By Steven Ross Johnson, Special to the Tribune
February 22, 2012
For centuries, there have been songs, writings and proclamations about losing love, with many often using the term "a broken heart" to describe the pain.
But it appears there is medical truth to the notion that a traumatic emotional experience can lead to a severe cardiac condition, which can initially display all of the signs associated with those seen in a heart attack.
"A lot of these patients would come in with chest pains and difficulty breathing into the emergency room. We found out that they actually were not having a heart attack, but their hearts were weak for some reason," said Dr. Binh An P. Phan, a cardiologist at Loyola University Health System. "We found out that it was related to a very emotional experience that they were having that immediately preceded the episode."
The condition, commonly called broken heart syndrome, is known in the medical profession as stress cardiomyopathy, which can cause a temporary weakening of the heart muscle brought on by intensely stressful situations, such as the loss of a loved one.
"After the emotional experience passed and we followed up on them after a few weeks, their heart function returned to normal," Phan said. "We still don't know exactly the mechanism as to how a stressful situation can trigger a weak heart."
Most experts believe the cause has to do with a surge of stress hormones, such as adrenaline, to the heart during a stressful event, which in turn narrows the arteries that supply blood to the organ, Phan said.
Though the experience can feel similar to a heart attack, there are considerable differences between the two conditions, said Dr. Ilan Wittstein, assistant professor of medicine at Johns Hopkins Hospital in Baltimore.
"With a heart attack, there is permanent damage done to heart muscle. Some of the heart muscle dies when blood can't get to it, and once that tissue is dead, it's never going to be alive again," Wittstein said. "With broken heart syndrome, patients come in with heart muscles that look extremely weak. They're not pumping blood well at all, but the cells of the heart are still quite alive. The heart muscle over the course of a few days to a couple of weeks usually completely recovers."
Discovered in Japan in the early 1990s, broken heart syndrome was originally called takotsubo syndrome, because physicians there noticed the heart enlarged and took the shape of a takotsubo — a fishing pot used to trap octopus — when the condition occurred. The condition became known as stress cardiomyopathy in 2006 when researchers at Johns Hopkins published one of the first studies about the condition in the U.S.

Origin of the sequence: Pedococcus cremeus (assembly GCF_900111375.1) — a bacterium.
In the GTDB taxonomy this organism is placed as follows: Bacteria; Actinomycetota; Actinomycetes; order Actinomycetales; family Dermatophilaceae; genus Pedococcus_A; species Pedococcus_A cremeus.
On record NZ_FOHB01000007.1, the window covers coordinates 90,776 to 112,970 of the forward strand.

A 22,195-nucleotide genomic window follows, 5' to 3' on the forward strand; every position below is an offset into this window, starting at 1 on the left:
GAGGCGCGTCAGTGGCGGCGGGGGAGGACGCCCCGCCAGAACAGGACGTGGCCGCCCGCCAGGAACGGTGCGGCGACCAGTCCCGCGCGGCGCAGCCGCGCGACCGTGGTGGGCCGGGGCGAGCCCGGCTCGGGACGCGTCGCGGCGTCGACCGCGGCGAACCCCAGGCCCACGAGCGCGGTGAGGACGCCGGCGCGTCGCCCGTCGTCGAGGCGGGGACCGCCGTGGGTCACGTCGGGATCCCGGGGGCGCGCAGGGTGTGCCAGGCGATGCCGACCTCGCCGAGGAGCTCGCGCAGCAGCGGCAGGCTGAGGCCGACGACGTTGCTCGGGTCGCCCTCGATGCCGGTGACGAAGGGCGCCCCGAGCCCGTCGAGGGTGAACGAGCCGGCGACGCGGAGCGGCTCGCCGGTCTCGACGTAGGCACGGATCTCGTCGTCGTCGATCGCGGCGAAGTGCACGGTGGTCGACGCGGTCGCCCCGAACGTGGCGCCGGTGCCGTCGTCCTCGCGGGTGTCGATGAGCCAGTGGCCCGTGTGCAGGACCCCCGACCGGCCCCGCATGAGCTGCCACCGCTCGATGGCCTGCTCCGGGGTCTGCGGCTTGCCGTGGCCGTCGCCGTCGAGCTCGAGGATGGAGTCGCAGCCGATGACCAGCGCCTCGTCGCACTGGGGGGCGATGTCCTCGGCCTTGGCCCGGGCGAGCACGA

Wittstein estimated about 1 percent, or 10,000, of the 1 million reported cases of congestive heart failure that occur annually in the U.S. actually experience broken heart syndrome. It is not known how many people die from the condition.
Another crucial difference between those diagnosed with broken heart syndrome and those who experience a heart attack is in the rate of recurrence of another episode.
According to theU.S. Centers for Disease Control and Prevention, each year 60 percent of those who have experienced a heart attack experience a second one, while a second episode of broken heart syndrome occurs in only 10 percent of those who have been affected.
Unlike the numbers found among those affected by coronary heart disease — more than half are men — the vast majority of those diagnosed with broken heart syndrome tend to be post-menopausal women, who make up about 90 percent of all reported cases.
"I think that this is one of those diseases that clearly points to the fact that there is a connection between emotions and physical health," said Dr. Annabelle Volgman, medical director of Rush University Medical Center's Heart Center for Women. "When these women come to the emergency room, they shouldn't just be told they have a lot of stress in their life and take some Xanax and go home. I think these women really need to be evaluated for something potentially devastating."
One theory about the large disparity in the numbers between women and men, Wittstein said, concerns the same factors that seem to protect women from heart disease earlier in life.
"Estrogen seems to do a lot of important things for the heart, including improve how the blood flows to the heart and how the heart may be protected against stress hormones," Wittstein said. "As women age, and as their estrogen levels come down, they now don't have that same protective mechanism that they had when they were younger."
Other risk factors include those with histories of anxiety or depression, as well as those who Wittstein said may be genetically predisposed to the condition.
Preventive measures people can take to lower their risk of experiencing broken heart syndrome include eating a proper diet and exercising regularly as well as, when possible, reducing the number of factors that consistently cause stress, such as quarrels with family or stressful work situations.
Whether a person believes he or she is having heart attack or experiencing a case of broken heart syndrome, Wittstein stressed the importance of seeking medical attention immediately when an attack occurs because each can be fatal without proper care.
"When people say can you die from a broken heart, the answer is absolutely yes," Wittstein said.
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